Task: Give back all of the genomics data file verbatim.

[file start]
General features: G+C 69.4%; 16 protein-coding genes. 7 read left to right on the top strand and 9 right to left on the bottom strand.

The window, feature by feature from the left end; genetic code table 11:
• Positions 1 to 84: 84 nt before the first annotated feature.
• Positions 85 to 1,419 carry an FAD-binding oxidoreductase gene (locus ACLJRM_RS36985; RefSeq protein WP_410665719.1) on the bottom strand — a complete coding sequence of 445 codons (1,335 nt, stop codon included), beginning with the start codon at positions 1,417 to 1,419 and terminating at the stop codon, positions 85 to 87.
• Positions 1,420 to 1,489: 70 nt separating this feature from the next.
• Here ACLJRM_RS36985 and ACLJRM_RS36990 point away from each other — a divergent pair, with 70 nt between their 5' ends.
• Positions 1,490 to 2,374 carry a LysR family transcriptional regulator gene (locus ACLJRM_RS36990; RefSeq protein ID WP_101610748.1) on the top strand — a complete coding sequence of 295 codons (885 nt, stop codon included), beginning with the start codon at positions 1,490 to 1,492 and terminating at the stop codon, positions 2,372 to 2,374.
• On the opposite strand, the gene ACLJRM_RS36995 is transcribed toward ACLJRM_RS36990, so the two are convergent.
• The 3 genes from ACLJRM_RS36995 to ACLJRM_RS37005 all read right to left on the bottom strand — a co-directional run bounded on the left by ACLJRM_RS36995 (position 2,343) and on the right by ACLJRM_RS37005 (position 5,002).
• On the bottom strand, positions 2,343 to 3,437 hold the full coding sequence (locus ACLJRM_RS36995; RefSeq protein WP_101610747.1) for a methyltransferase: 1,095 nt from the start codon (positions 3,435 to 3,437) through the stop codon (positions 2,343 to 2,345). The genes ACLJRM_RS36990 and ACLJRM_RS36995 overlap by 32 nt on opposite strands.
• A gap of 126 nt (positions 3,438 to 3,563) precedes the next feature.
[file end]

General features: G+C 69.4%; 16 protein-coding genes. 7 read left to right on the top strand and 9 right to left on the bottom strand.

The window, feature by feature from the left end; genetic code table 11:
• Positions 1 to 84: 84 nt before the first annotated feature.
• Positions 85 to 1,419 carry an FAD-binding oxidoreductase gene (locus ACLJRM_RS36985; RefSeq protein WP_410665719.1) on the bottom strand — a complete coding sequence of 445 codons (1,335 nt, stop codon included), beginning with the start codon at positions 1,417 to 1,419 and terminating at the stop codon, positions 85 to 87.
• Positions 1,420 to 1,489: 70 nt separating this feature from the next.
• Here ACLJRM_RS36985 and ACLJRM_RS36990 point away from each other — a divergent pair, with 70 nt between their 5' ends.
• Positions 1,490 to 2,374 carry a LysR family transcriptional regulator gene (locus ACLJRM_RS36990; RefSeq protein ID WP_101610748.1) on the top strand — a complete coding sequence of 295 codons (885 nt, stop codon included), beginning with the start codon at positions 1,490 to 1,492 and terminating at the stop codon, positions 2,372 to 2,374.
• On the opposite strand, the gene ACLJRM_RS36995 is transcribed toward ACLJRM_RS36990, so the two are convergent.
• The 3 genes from ACLJRM_RS36995 to ACLJRM_RS37005 all read right to left on the bottom strand — a co-directional run bounded on the left by ACLJRM_RS36995 (position 2,343) and on the right by ACLJRM_RS37005 (position 5,002).
• On the bottom strand, positions 2,343 to 3,437 hold the full coding sequence (locus ACLJRM_RS36995; RefSeq protein WP_101610747.1) for a methyltransferase: 1,095 nt from the start codon (positions 3,435 to 3,437) through the stop codon (positions 2,343 to 2,345). The genes ACLJRM_RS36990 and ACLJRM_RS36995 overlap by 32 nt on opposite strands.
• A gap of 126 nt (positions 3,438 to 3,563) precedes the next feature.